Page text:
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CANNES 2001: Two Directors In Their Own Words -- Wong Kar-wai and David Lynch in Cannes

Indiewire By Indiewire | Indiewire May 17, 2001 at 2:0AM

CANNES 2001: Two Directors In Their Own Words -- Wong Kar-wai and David Lynch in Cannesby Eugene Hernandez/indieWIRE(indieWIRE/05.17.01) -- It was a day for two acclaimed directors tomake their splash on the Croisette. In separate appearances yesterday(Wednesday), Wong Kar-wai and David Lynch talked with the press and other festival attendees about their aesthetics and what inspires them.During what was billed as a "Day of Transmission," the festival presented asymposium on "transmitting knowledge and love of cinema," gathering togetherfilmmakers, critics, festival directors and students. Among the highlightsof the all-day event was the anticipated lecture by Hong Kong auteur WongKar-wai. However, the director abandoned the speech in favor of a screeningof a follow-up short to "In The Mood for Love" and a Q & A session.Titled "In the Mood for Love 2001," the short is a coda to the featurelength movie, which Wong says was originally called "Three Stories AboutFood," and was inspired by a book by Jean Anthelme Brillat-Savarin. Intended to be the "dessert," the short film features the owner of a 711 store(played by Tony Leung) and his customer (played by Maggie Cheung). A promo sheet for the movie calls it "an analysis of the sensation of tasting. Itillustrates the erotic properties of cakes, tarts, cream puffs..."As the movie concluded, the director -- wearing his trademark darkglasses -- made his way on stage as the photographers swarmed. Among thenotable filmmakers who sat in for his standing room only appearance wereVolker Schlondorff, Agnes Varda, Samira Makhmalbaf and James Gray, all watching from the front row. Actress Fay Dunaway sat a few rows back, videotaping the event and taking copious notes.Among the insights offered by the Hong Kong director was a wish early in hiscareer that he would emulate Alfred Hitchcock. "I imagined myself asHitchcock," Wong told the crowd, but admitted, "I hate writing -- I won't beHitchcock, because I change all the time." The director explained that heshoots his movies without a "real script," but with an outline that includesdialogue, but lacks specifics. He concluded, "You can't write all of yourimages on paper."However, Wong Kar-Wai views his latest work, "In the Mood for Love," as afilm influenced by Hitchcock. "In the Mood for Love" is like a thriller, astory with a lot of suspense; it has a typical Hitchcock story structure.""The privilege of being a director is that you can control time," thedirector offered later. "In our daily life we cannot control time; this isthe fun part of being a director."Anyone who is familiar with Wong Kar-wai's work would certainly understandthe importance of music to his films; witness the use of the Nat King Colesongs for "In the Mood for Love." "To me, music creates the rhythm," thedirector said. "If I want to explain it to (cinematographer) Chris Doyle, Iplay him CDs, rather than show him a script; he won't read a script anyway."Attendees were curious to learn more about Wong's background. "Growing up, Ispent almost everyday watching films," the director said. "My advice is: seeas may films as you can."Asked about his views on studying cinema in school, Wong explained that hedid not attend film school. "To spend some time in film school is good, soyou can see a lot of films and make some friends," he said, eliciting a fewchuckles from the audience. "But actually, I think you have to leave to makefilms in your daily life."The audience also focused on Wong Kar-wai's latest production, "2046." TonyLeung is on board for the "operatic sci-fi film," according to the director,while Maggie Cheung has not yet agreed to take a part in the movie. At lastyear's Cannes, Wong told indieWIRE, "The film is about promise. In 1997,China's government promised 50 years of change. And I think, well, I shouldmake a film about promises." Pressed for details at this year's event,however, Wong was mostly evasive, smiling and saying, "Whatever I tell you,it will all change."* * * * *Equally of interest to festival-goers here was David Lynch's much moreoblique conversation with the press yesterday afternoon. Most of thequestions surrounded his competition film, "Mulholland Drive," a reworked TVseries pilot. However, a few other inquiries inspired Lynch to offer insightinto his creative process.After delivering a cut to ABC that both he and the network were unhappywith, Lynch was persuaded to pursue a theatrical version of the project.However, that effort required some recutting to alter the open-ended pilot.After some consideration, Lynch showed the footage to a producer and agreedto give it a shot."One night, sitting down in my chair, the ideas unraveled," Lynch told theaudience, "They came to me like a string, and that was a beautiful night.""Ideas come with many threads," Lynch offered, continuing the stringmetaphor. "You don't know what's going to happen; the ideas stringthemselves into a whole.""Lately, I've been thinking of ideas as fish," he told the engaged crowd themore he was pressed about his process for coming up with concepts for hisprojects. "They are swimming around and once in awhile we catch one. Everyfilm is its own thing, the ideas dictate everything." indieWIRE's review of"Mulholland Drive" will be published on our website later today (Thursday).[Eugene Hernandez]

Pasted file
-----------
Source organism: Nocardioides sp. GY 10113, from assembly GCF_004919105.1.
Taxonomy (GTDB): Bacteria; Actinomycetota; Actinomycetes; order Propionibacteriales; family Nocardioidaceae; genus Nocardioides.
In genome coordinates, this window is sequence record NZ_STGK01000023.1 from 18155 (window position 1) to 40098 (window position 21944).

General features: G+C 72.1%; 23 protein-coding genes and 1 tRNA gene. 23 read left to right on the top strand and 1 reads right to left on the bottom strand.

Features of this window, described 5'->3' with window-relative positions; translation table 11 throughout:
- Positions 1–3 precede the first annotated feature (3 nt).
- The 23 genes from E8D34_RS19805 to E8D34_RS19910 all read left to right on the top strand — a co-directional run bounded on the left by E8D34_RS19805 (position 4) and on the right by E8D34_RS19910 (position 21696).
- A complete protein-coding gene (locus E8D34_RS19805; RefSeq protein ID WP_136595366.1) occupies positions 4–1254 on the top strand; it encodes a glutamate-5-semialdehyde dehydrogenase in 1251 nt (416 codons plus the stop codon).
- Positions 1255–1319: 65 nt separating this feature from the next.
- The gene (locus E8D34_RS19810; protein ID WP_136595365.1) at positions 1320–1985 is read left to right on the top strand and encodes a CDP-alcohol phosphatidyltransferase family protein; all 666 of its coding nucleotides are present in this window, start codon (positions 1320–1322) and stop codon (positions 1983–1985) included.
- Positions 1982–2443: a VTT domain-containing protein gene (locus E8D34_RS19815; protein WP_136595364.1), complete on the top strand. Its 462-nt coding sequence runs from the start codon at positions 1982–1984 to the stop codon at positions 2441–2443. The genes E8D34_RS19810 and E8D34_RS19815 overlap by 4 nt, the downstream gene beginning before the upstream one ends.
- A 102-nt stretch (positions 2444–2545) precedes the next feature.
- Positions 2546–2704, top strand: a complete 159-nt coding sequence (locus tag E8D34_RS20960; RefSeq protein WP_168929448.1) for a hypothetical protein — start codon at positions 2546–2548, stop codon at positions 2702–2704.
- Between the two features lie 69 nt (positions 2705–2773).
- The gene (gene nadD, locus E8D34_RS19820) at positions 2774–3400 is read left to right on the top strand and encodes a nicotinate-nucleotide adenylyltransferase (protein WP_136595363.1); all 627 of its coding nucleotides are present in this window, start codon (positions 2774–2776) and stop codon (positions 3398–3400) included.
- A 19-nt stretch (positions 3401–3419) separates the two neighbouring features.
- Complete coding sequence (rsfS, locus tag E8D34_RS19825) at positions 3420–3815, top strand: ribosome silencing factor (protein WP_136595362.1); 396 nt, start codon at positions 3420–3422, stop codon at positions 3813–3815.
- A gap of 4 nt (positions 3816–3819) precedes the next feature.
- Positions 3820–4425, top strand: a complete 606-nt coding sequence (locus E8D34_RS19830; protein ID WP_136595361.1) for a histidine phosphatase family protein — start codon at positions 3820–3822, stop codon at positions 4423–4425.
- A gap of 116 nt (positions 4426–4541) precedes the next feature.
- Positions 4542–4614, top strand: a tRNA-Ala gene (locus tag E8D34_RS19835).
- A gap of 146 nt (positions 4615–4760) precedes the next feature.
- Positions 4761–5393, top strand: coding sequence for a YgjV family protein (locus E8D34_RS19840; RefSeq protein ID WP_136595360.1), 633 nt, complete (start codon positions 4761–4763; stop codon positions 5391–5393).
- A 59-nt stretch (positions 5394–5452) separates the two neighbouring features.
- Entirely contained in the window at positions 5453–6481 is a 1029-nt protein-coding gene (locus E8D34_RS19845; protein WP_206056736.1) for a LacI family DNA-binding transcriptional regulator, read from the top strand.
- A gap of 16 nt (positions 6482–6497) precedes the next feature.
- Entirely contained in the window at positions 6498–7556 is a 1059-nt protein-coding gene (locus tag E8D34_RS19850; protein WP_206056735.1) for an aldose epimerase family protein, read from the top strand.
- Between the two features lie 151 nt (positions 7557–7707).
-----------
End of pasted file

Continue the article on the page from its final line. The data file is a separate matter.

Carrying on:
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CANNES 2001: Two Directors In Their Own Words -- Wong Kar-wai and David Lynch in Cannes



by Eugene Hernandez/indieWIRE



(indieWIRE/05.17.01) -- It was a day for two acclaimed directors to
make their splash on the Croisette. In separate appearances yesterday
(Wednesday), Wong Kar-wai and David Lynch talked with the press and other festival attendees about their aesthetics and what inspires them.


During what was billed as a "Day of Transmission," the festival presented a
symposium on "transmitting knowledge and love of cinema," gathering together
filmmakers, critics, festival directors and students. Among the highlights
of the all-day event was the anticipated lecture by Hong Kong auteur Wong
Kar-wai. However, the director abandoned the speech in favor of a screening